─Julie Villenueve

Grammar/Mechanics, Spelling/Vocabulary, Writing , , , , , , , , ,

Spelling Assessment Questions and Answers

Diagnostic Literacy Assessments

Diagnostic Reading and Spelling Assessments

I love spelling instruction. Not the give the pretest on Monday; give ’em a crossword puzzle of the words on Tuesday; give ’em a word search on Wednesday; tell ’em to study on Thursday; and test ’em on the same words Friday kind of spelling instruction.

I love the kind of grade-level spelling instruction that sticks with kids (and adults). The kind that makes use of our alphabetic code; the kind that uses spelling patterns and values “spelling rules” (which do work most of the time); the kind that uses a problem-solving approach to word analysis (yes… spelling sorts); the kind that does hold students accountable for spelling errors in their own writing; and the kind that makes use of the Monday pretest as a diagnostic instrument and the Friday posttest as a formative assessment.

That said, as an author of numerous spelling programs and an often-used Diagnostic Spelling Assessment, I get two questions quite frequently: 1. Does a diagnostic spelling assessment make sense? and 2. How can we use the weekly pretest as a diagnostic assessment? But I’ll let teachers ask those questions in their own words…

1. How can teachers address spelling needs for students who are spelling at a grade 1/2 level and are in grade 5/6? How would you give the diagnostic test to these low level students who cannot even spell “rag” or “top?”

August 11, 2013 

RESPONSE: Great question! An effective diagnostic spelling assessment has to isolate and test specific sound-spellings. The trick is to do so with words which assess specific student knowledge about that spelling pattern and nothing else.

Diagnostic Spelling Patterns Assessment

Diagnostic Spelling Assessment

With most remedial spellers, such as your hypothetical 5/6 student, these students have had to develop a quite sophisticated set of coping mechanisms and survival skills to be able to read and/or spell anything at all. These students have become sight-word dependent, using word recognition skills, rather than word identification skills to memorize individual spelling words. In all likelihood the student has learned to read via “Dick and Jane” look-say methods or onset-rhyme techniques, rather than through explicit and systematic phonics instruction. But not necessarily. An effective diagnostic spelling assessment has to isolate that variable to really assess what needs to be assessed.

In your question you refer to the short a, as in “rag,” and the short o as in “top.” Rather than use these words as test items (which most 5/6 students would know), a good assessment uses multisyllabic words to isolate and assess those sound-spellings to isolate the variable of sight-spelling knowledge. That’s good internal and external validity in assessment-speak.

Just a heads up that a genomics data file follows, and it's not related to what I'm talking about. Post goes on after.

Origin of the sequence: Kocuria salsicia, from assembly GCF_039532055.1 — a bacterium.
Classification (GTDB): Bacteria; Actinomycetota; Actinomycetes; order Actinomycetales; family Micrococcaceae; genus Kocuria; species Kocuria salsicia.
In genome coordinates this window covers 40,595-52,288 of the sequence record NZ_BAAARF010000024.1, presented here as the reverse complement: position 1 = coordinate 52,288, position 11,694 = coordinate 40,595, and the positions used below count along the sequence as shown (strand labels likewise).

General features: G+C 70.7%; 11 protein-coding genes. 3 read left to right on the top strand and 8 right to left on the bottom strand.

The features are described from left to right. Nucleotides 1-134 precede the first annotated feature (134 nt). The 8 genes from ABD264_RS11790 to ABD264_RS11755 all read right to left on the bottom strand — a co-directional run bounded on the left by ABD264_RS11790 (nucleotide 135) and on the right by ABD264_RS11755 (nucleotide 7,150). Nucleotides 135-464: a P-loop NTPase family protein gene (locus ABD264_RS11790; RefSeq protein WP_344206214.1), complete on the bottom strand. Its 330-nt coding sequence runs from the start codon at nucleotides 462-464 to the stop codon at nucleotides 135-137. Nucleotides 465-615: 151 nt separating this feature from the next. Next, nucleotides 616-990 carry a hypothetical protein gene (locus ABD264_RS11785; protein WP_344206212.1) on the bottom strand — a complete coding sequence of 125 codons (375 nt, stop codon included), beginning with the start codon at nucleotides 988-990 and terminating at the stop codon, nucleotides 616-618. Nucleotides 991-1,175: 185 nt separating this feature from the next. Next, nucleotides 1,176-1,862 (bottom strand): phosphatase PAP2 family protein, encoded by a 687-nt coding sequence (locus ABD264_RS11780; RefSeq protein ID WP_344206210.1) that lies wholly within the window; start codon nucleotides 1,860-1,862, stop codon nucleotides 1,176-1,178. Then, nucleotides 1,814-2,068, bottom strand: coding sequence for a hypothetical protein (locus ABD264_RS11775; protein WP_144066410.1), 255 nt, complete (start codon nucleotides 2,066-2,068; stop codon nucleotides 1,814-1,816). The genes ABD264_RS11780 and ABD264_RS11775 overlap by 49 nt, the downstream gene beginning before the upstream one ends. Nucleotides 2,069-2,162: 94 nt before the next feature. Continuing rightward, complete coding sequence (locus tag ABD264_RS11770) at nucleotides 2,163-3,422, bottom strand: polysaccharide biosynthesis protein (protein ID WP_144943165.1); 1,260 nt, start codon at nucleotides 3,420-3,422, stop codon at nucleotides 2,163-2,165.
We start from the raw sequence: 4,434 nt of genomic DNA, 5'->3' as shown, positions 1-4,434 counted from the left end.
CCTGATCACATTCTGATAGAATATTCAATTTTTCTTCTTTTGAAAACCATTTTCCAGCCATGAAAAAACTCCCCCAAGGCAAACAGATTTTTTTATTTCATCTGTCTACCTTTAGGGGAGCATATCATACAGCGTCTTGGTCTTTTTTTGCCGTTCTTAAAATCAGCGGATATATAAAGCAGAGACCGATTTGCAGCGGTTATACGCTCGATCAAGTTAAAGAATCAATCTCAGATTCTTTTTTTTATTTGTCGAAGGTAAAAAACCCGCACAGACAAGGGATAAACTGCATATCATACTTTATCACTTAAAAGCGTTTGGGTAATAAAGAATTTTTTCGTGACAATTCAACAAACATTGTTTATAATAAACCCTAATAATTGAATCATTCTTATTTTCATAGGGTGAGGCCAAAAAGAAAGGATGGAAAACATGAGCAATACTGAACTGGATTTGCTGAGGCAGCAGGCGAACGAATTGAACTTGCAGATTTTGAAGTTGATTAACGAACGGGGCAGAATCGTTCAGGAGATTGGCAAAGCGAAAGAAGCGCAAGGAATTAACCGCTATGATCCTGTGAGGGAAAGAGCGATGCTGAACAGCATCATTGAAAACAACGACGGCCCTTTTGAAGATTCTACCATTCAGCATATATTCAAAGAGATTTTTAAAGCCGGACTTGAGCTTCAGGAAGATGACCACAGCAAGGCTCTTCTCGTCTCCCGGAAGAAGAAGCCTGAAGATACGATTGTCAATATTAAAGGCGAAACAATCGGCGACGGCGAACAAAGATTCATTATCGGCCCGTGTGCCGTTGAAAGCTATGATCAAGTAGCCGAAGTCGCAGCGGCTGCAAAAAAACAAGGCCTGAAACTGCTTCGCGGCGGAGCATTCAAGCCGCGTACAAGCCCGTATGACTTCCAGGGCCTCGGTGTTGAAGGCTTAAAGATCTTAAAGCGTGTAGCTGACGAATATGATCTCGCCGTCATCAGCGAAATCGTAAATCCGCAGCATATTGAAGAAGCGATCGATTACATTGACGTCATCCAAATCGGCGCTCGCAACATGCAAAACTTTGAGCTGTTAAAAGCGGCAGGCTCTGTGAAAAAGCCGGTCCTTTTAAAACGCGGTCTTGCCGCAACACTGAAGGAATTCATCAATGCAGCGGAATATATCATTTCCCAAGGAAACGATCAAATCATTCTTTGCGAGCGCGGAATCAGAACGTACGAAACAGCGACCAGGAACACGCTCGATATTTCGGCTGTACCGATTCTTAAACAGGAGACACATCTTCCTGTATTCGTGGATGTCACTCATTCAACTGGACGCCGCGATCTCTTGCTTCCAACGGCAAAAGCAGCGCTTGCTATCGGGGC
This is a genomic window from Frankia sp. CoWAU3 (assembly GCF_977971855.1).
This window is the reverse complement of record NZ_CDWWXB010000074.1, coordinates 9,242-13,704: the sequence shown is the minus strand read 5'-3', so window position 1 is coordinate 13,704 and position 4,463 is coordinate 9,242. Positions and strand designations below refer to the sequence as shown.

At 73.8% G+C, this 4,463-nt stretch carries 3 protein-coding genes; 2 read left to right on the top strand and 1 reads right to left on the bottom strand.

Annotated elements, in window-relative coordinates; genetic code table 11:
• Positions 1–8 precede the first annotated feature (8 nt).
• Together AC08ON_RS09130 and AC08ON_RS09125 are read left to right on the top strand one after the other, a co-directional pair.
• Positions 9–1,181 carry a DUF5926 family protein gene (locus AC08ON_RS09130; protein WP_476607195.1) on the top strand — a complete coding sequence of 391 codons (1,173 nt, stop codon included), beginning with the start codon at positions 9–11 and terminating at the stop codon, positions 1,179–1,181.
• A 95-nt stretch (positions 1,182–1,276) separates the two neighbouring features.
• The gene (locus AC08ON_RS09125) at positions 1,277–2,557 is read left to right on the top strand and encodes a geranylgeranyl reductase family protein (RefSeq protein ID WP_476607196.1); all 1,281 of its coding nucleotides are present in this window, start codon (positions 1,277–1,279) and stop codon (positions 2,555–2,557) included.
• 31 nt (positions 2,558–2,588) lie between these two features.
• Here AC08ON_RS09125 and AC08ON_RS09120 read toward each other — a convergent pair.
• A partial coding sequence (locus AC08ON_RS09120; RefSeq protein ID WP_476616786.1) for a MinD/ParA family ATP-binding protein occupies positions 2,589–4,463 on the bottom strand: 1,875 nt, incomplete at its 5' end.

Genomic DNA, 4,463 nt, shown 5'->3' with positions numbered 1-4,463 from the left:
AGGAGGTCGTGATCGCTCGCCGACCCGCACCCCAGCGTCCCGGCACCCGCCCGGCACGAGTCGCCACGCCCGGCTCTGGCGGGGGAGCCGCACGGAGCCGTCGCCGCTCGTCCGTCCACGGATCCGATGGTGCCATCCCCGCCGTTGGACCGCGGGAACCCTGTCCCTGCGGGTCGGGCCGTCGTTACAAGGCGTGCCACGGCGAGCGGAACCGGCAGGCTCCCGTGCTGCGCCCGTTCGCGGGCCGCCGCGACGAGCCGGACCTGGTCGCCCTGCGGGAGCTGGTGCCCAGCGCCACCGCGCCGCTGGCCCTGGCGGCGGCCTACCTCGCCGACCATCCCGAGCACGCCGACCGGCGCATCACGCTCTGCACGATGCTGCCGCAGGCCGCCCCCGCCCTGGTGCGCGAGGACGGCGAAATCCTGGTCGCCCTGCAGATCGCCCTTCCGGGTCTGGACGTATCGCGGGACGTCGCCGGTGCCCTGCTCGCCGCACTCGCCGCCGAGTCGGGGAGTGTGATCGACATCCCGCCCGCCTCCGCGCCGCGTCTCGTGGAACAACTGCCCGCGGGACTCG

The author of this article has such a comprehensive diagnostic assessment (See author tag below for links) to address this issue. For example, the first spelling word on the assessment is “bumper.” The word “bumper” is used, rather than “bump” or “bun” to assess the short u because most remedial spellers, such as your 5/6 student will not know this word as a sight-spelling.

In correcting that item, the teacher is instructed only to correct the short vowel u. So if the student spells “bumpr,” than it is correct. Another spelling test item will catch the “er” spelling deficit.

2. What’s the use of giving a spelling pretest if the posttest is the same list of words?

June 3, 2012

RESPONSE: I agree with your sentiments. The pretest is a waste of time, unless we make use of it as a diagnostic assessment. Furthermore (I’ve always wanted to use that transition), giving a posttest of the same words is just silly. Why should students have to practice and study, then be re-tested on words they already know? Here’s how to make sense of both the spelling pretest and spelling posttest:

1. Administer the weekly pretest.

2. After completing this diagnostic pretest, display the spelling words and direct students to self-correct their spelling errors by circling the misspelled sound-spellings.

3. Have students create their own Personal Spelling List of 15 words and have a parent sign the list. Students complete the Personal Spelling List in this priority order:

  • Pretest Errors: Have students write the spelling words they missed on the pretest.
  • Posttest Errors: Have students write the words they missed on the last posttest.
  • Writing Errors: Have students add on teacher-corrected spelling errors found in their own writing.
  • Supplemental Spelling Lists: Students add on unknown words from non-phonetic outlaw words, commonly confused homonyms, spelling demons, and high frequency lists.